Plum production volumes in the Spanish region of Extremadura, the main producing area of this fruit in Spain, are around 25% lower than last season. Although the first part of the season was good in terms of demand and prices, the surprising loss of the Brazilian market this year has led to falling prices. In fact, if it hadn't been for the lack of this market, the campaign would have likely been good, given the drop in the production in other countries, such as Italy, France, Portugal or Greece, due to the impact of frost and hail storms. But is Spain really alone in the market?
"Many Extremaduran companies bet heavily on exporting to Brazil. Last season, more than 20,000 tons were shipped there. It is a very attractive market due to its good demand for fruit of sizes 50 and above and 9 kg bulk containers. The good results achieved in this country they have resulted in many exporters 'putting all their eggs in the same basket', so to speak," says a Spanish plum exporter.
Although, to some extent, the fruit is finding its way into other third markets, such as India, Europe continues to be one of the main destinations for plum exports. However, in a year like this, the gaps are increasingly filled by local productions.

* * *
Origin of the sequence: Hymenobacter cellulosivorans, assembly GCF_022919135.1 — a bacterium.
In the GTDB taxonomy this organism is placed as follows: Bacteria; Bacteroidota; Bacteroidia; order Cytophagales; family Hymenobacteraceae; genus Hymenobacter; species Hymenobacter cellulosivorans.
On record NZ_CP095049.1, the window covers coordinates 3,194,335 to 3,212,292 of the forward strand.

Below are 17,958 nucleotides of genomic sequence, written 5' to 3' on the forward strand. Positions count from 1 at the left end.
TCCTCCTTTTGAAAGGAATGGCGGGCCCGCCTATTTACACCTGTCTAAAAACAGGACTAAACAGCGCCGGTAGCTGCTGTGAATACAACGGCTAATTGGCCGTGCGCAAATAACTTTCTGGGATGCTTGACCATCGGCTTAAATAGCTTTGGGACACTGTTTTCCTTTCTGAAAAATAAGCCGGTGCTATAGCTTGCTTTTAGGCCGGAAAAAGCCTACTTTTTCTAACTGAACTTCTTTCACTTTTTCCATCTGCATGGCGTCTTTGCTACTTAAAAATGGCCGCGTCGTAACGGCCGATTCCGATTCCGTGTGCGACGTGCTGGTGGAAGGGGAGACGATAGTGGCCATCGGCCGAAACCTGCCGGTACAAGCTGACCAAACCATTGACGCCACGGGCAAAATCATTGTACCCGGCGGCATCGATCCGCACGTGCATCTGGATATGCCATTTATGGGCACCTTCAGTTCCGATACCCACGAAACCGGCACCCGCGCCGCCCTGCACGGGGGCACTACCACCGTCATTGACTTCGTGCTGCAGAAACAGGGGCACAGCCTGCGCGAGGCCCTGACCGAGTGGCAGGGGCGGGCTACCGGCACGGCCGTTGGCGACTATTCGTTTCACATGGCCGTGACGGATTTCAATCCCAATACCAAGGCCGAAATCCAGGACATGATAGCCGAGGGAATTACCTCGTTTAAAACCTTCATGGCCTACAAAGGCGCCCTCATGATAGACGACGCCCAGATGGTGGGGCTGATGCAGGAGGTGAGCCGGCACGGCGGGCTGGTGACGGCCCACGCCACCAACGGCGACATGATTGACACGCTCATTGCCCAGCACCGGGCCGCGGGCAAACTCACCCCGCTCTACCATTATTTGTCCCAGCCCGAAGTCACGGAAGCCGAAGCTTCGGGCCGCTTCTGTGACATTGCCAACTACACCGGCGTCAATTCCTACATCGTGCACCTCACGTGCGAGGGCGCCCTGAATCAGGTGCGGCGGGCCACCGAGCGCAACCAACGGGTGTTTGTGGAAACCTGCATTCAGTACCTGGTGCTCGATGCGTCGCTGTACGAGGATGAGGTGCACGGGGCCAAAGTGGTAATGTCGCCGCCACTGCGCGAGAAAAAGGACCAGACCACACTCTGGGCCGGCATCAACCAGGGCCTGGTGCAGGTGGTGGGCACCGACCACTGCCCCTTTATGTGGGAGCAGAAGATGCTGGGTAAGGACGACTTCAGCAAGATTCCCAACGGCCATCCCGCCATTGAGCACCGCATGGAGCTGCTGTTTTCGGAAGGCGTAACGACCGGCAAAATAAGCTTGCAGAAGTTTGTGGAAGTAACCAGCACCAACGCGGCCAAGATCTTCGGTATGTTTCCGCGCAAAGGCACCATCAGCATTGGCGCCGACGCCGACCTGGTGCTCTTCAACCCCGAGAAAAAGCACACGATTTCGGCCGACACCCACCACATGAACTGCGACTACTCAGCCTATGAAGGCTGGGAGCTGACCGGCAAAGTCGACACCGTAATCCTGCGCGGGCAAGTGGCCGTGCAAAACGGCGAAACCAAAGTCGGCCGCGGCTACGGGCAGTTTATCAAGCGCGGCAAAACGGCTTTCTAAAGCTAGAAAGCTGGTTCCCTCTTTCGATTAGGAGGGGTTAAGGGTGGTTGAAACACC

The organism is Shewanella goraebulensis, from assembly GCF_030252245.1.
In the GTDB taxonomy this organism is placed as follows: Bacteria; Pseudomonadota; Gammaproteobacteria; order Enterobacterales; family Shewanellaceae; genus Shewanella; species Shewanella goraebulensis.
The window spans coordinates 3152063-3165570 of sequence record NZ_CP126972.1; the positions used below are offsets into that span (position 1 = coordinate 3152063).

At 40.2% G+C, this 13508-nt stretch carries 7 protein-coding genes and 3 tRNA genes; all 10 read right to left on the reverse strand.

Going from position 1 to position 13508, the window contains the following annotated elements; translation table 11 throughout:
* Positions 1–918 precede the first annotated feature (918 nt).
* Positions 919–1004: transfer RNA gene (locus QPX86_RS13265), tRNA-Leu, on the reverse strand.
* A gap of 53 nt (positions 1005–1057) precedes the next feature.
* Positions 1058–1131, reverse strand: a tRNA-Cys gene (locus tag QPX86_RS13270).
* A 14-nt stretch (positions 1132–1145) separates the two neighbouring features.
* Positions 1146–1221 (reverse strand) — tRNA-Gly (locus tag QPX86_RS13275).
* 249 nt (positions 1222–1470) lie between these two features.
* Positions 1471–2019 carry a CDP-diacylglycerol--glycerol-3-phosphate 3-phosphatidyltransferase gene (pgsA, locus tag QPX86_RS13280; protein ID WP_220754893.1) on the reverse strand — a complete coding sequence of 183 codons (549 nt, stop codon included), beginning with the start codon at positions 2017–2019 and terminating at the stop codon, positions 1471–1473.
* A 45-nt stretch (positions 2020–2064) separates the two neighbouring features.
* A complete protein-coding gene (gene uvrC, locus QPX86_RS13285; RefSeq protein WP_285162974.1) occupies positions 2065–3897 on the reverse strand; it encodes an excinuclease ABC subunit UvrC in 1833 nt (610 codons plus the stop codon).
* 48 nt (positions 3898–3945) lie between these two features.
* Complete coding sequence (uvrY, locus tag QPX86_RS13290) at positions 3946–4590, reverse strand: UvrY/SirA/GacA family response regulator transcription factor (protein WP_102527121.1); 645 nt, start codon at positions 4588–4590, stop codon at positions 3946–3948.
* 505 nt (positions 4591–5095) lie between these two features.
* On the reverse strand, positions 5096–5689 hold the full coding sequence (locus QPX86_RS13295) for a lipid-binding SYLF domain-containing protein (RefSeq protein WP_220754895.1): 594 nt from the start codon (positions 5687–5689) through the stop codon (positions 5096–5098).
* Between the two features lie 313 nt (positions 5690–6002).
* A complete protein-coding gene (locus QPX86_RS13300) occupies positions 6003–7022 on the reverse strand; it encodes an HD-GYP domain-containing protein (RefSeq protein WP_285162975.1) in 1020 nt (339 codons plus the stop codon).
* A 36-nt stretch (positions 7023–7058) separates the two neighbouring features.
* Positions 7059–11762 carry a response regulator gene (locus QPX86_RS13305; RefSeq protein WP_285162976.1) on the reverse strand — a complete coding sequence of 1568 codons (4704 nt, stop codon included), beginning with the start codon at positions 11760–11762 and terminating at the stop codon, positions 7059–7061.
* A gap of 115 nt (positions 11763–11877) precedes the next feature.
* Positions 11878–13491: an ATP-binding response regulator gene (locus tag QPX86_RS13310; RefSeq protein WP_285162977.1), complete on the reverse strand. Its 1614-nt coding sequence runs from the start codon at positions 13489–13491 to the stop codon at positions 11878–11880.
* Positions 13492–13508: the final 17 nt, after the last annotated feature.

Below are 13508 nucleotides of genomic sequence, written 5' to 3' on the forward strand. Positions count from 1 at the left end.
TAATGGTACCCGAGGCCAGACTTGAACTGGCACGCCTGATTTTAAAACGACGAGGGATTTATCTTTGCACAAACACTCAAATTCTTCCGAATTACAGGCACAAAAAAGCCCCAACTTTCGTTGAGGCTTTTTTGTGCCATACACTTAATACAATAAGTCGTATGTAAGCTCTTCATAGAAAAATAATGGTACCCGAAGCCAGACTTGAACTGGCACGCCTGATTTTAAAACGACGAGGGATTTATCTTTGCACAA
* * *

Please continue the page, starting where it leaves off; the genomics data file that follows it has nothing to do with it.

"Poland has had a remarkable plum production for years. The English already consume their British plums, which are preferred in a market that tends to go for domestic products. We are also losing the Norwegian market, which already has its own plums, like Germany," says the exporter.
This year is already being difficult, but what will happen next year if Spanish exporters still cannot ship to Brazil or Italy and other traditional exporting countries have normal harvests?
"The 2018 Spanish plum campaign was marked by a harvest with low yields, both in Extremadura and in the rest of Europe, but Spanish exporters relied on the Brazilian market. The situation this campaign is alarming."
"The truth is that the fruit sector in Extremadura heavily relies on plums, since peaches and nectarines have been left in 'no man's land', losing ground to other Spanish producing areas. Something similar has happened to Badajoz, with the focus on plums, and to Castellon with its mandarins and clementines. What does the future hold for Spanish plums?" the exporter wonders.